Appropriate app partitioning can have a dramatic effect on performance. Hence it's vital to consider the performance impact of each decision in app partitioning.

The greatest performance benefits will result from minimizing the depth of calling down a distributed J2EE stack to satisfy incoming requests.


The deeper down a distributed J2EE stack calls need to be made to service a request, the poorer the resulting performance will be. Especially in the case of common types of request, we should try to service requests as close as possible to the client. Of course, this requires a tradeoff: we can easily produce hosts of other problems, such as complex, bug-prone caching code or stale data, by making this our prime goal.

What techniques can we use to ensure efficient app partitioning? One of the biggest determinants is where the data we operate on comes from. First, we need to analyze data flow in the app. Data may flow from the data store in the EIS tier to the user, or from the user down the app's tiers. Three strategies are particularly useful for minimizing round trips:

Moving Data to Where We Operate on It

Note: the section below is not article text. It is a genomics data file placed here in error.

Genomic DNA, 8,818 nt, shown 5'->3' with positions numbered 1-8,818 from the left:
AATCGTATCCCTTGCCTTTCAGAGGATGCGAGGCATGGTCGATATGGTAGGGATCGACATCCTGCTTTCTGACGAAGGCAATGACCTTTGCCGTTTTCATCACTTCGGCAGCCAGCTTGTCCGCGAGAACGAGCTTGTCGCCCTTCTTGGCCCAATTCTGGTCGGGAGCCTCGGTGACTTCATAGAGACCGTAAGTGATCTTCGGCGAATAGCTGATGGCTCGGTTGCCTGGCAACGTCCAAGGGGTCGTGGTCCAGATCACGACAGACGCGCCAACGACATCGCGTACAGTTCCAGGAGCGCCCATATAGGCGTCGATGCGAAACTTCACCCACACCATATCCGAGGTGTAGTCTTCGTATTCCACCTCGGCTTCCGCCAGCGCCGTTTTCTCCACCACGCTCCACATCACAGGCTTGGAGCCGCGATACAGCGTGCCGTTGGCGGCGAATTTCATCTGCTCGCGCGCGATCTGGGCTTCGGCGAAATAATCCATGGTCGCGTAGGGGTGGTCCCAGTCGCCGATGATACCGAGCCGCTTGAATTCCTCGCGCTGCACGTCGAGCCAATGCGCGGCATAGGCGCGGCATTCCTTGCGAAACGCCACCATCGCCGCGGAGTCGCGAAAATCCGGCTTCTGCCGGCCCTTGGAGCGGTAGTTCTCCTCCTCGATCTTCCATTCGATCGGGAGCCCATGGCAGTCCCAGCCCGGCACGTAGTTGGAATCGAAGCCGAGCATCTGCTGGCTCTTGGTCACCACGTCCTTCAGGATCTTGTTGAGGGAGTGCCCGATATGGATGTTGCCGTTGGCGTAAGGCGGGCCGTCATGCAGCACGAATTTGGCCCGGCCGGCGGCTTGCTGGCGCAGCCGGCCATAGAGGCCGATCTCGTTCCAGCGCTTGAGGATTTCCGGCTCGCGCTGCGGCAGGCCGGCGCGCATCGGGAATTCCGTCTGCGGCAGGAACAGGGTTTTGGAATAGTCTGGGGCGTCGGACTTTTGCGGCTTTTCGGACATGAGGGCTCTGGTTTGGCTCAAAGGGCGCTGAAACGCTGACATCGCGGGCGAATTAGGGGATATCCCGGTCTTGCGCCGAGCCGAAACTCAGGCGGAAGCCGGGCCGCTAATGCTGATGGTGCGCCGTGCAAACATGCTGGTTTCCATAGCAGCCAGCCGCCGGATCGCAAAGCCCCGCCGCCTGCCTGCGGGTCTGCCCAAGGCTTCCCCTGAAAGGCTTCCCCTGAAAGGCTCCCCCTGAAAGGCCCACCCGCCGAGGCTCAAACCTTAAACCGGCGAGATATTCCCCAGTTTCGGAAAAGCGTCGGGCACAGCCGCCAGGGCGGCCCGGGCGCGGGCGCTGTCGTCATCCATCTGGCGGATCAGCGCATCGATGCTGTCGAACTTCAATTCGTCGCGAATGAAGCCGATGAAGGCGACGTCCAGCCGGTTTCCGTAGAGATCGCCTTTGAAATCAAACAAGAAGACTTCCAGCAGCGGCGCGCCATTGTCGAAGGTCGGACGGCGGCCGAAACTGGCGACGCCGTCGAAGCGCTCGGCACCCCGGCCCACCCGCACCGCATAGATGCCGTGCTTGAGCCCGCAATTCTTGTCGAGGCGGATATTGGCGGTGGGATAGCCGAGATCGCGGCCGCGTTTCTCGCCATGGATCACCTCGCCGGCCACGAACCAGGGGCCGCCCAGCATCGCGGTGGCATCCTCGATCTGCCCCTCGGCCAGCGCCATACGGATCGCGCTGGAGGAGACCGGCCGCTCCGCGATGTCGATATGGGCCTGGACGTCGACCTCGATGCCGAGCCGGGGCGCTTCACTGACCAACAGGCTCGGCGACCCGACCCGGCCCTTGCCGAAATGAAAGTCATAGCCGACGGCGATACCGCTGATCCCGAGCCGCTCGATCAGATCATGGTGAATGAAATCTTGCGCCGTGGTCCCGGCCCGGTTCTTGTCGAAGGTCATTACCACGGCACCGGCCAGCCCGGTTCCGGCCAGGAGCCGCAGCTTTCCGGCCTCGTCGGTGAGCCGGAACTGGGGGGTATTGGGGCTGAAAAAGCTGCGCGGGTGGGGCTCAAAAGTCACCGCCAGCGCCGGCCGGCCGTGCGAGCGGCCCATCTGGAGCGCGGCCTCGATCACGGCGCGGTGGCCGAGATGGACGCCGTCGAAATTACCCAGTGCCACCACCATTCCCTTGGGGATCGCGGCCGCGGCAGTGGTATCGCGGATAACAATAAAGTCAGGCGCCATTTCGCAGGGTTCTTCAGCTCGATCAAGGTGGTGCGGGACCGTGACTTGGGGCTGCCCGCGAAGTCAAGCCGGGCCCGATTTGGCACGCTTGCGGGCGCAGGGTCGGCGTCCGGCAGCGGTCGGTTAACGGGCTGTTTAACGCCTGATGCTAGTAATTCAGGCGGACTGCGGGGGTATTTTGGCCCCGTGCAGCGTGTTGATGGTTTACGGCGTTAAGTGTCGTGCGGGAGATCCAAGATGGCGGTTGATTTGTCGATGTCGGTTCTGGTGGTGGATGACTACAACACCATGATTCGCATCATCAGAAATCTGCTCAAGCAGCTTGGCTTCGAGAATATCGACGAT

The worst situation is to have data located in one tier while the operations on it are in another. For example, this arises if the web tier holds a data object and makes many calls to the EJB tier as it processes it. A better alternative is to move the object to the EJB tier by passing it as a parameter, so that all operations run locally, with only one remote invocation necessary. The EJB Command pattern, discussed in , is an example of this approach. The Value Object pattern also moves entire objects in a single remote call.

Caching, which we have discussed, is a special case of moving data to where we operate on it. In this case, data is moved in the opposite direction: from EIS tier towards the client.

Moving the Operation to the Data